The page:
Now what can you see? What do you notice?

How many with red hats? How many with green? How many altogether?

How many on the top row? How many on the bottom? How many altogether?

I can see 8 with one missing.

Use the flik-flak as a quick way to practise number bonds to 10 (the pairs of numbers that add togther to make 10).

Show children the flik-flak and ask:

“How many dogs can you see?” “How did you count them?”

Explore the numbers of dogs in each row and column. Ask questions such as “Which row has most dogs?” “Which row has the fewest dogs?” “Which row has one more than the bottom row?”

Explore the groups of dogs you can see. I can see 5 dogs on the top half and 5 dogs on the bottom, 5 + 5 = 10. I can see 5 with red hats and 5 with green 5 plus 5 equals 10. I can see a group of 7 in the middle and 3 others, I can see 4 on one side and 6 on the other.

Before continuing, make sure children are confident that there are 10 dogs altogether.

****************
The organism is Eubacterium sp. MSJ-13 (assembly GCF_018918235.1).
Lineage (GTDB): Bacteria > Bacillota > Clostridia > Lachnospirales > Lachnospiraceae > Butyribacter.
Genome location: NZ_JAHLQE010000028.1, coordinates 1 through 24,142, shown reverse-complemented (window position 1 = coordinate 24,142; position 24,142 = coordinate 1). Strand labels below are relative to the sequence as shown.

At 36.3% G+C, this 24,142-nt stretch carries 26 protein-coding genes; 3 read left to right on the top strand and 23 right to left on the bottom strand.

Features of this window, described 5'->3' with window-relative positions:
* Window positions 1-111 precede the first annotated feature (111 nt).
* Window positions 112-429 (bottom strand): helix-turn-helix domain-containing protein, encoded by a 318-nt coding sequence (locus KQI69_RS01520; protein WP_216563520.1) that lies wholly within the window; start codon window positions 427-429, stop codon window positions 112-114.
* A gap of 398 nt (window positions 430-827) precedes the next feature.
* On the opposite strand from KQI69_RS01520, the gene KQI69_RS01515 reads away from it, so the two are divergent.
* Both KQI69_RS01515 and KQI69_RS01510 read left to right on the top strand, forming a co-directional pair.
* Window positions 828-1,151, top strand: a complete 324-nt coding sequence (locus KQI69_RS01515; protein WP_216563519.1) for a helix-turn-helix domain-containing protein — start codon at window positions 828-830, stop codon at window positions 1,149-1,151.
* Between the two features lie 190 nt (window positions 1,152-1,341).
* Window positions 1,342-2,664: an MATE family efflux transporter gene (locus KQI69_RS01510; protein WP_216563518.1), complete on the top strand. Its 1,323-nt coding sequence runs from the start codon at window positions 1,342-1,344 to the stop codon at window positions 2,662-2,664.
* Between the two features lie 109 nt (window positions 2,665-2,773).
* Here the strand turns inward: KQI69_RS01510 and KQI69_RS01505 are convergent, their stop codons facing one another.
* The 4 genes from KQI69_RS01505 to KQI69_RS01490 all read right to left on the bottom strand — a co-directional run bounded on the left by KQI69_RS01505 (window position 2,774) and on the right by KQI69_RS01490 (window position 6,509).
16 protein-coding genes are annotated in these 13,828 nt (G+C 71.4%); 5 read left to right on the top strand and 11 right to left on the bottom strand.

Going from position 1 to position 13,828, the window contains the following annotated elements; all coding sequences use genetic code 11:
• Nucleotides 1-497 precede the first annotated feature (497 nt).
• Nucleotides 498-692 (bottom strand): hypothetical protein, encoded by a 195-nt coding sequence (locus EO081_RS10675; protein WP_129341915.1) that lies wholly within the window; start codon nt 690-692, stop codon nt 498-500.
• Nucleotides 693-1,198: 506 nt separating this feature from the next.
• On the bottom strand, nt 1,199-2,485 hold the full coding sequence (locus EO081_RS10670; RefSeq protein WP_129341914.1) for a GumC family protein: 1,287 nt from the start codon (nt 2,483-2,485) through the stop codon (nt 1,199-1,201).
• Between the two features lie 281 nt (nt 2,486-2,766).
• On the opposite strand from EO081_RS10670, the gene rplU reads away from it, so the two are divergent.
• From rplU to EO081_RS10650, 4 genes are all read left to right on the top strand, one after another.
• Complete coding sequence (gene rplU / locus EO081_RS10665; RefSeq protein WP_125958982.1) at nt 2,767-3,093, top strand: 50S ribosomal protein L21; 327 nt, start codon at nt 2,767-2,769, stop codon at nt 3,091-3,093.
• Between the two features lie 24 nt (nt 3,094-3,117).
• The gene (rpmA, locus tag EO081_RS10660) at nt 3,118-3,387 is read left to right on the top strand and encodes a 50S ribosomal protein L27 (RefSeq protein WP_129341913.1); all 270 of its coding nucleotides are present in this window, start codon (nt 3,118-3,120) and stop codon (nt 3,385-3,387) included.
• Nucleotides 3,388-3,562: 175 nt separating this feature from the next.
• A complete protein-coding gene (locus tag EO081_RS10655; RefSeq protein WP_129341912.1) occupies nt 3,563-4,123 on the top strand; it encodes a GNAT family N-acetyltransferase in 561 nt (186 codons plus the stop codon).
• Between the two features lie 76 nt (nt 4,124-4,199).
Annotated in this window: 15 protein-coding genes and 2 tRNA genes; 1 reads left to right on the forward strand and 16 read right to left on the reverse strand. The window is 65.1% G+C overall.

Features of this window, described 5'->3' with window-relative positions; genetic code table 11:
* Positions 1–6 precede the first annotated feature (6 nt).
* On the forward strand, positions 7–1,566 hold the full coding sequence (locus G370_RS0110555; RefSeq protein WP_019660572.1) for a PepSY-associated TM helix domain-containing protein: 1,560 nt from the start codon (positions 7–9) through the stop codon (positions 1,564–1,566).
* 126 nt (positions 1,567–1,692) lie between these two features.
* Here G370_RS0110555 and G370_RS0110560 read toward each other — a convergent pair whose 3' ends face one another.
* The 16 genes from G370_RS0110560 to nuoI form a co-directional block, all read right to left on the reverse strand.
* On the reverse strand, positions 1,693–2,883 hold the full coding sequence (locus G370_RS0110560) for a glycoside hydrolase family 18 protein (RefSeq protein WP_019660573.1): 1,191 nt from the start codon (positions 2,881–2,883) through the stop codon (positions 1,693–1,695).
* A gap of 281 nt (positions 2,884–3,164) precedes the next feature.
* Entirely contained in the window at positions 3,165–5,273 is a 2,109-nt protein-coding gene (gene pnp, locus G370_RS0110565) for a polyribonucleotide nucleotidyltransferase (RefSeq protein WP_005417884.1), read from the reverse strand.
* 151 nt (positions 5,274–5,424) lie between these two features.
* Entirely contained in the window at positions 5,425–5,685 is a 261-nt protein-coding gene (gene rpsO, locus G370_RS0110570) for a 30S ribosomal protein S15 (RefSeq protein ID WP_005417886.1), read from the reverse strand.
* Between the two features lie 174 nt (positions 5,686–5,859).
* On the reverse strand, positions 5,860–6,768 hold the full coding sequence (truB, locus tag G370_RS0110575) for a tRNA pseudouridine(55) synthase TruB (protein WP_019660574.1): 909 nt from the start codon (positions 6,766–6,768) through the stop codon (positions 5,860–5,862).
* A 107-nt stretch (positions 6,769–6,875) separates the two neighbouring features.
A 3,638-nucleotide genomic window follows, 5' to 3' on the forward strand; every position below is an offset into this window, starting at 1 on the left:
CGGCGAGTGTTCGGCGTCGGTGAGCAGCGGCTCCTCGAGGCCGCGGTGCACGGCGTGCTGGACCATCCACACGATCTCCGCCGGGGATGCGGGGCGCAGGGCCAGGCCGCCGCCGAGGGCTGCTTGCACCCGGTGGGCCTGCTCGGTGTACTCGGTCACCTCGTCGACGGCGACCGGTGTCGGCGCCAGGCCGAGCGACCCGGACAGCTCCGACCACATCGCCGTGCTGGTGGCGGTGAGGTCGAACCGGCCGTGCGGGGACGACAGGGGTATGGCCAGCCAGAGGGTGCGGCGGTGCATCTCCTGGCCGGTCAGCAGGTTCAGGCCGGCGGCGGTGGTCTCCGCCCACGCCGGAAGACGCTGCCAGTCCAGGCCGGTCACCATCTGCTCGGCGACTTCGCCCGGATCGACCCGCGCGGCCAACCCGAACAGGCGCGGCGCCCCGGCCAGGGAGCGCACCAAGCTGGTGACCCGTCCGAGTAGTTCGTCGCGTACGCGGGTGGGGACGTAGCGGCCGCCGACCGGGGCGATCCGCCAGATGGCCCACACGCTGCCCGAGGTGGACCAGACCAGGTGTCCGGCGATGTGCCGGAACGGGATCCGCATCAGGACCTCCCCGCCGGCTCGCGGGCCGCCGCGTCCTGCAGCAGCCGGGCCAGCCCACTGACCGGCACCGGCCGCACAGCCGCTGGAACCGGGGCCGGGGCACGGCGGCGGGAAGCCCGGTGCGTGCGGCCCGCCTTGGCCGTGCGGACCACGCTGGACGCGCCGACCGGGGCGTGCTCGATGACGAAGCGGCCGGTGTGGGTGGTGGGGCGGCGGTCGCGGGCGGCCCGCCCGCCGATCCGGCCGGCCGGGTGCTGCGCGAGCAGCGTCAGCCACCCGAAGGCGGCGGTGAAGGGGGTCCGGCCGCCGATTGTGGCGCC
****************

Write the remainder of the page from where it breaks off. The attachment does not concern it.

Fold the flik-flak:

Ask:

How many dogs can you see now?

How many dogs are hidden? How many dogs can’t you see?

How do you know? Explain your thinking.

“How many dogs altogether?”

You want children to realise that they know there are 10 dogs altogether, that they can see 5 of them and need to work out how many of the dogs they can’t see. They might:

Count on from 5 to 10

Take away the 5 from 10

Use or visualise the Numicon shapes

Use their knowledge that 5 and 5 equals 10

Expect children to explain their thinking.

Fold the flik-flak in a different way:

Ask the same questions.

“How many dogs can you see now?”

“How many dogs are hidden?” “How do you know?” “Explain your thinking”.

“How many dogs altogether?”

Keep folding the flik-flak to explore all the combinations of numbers to make 10.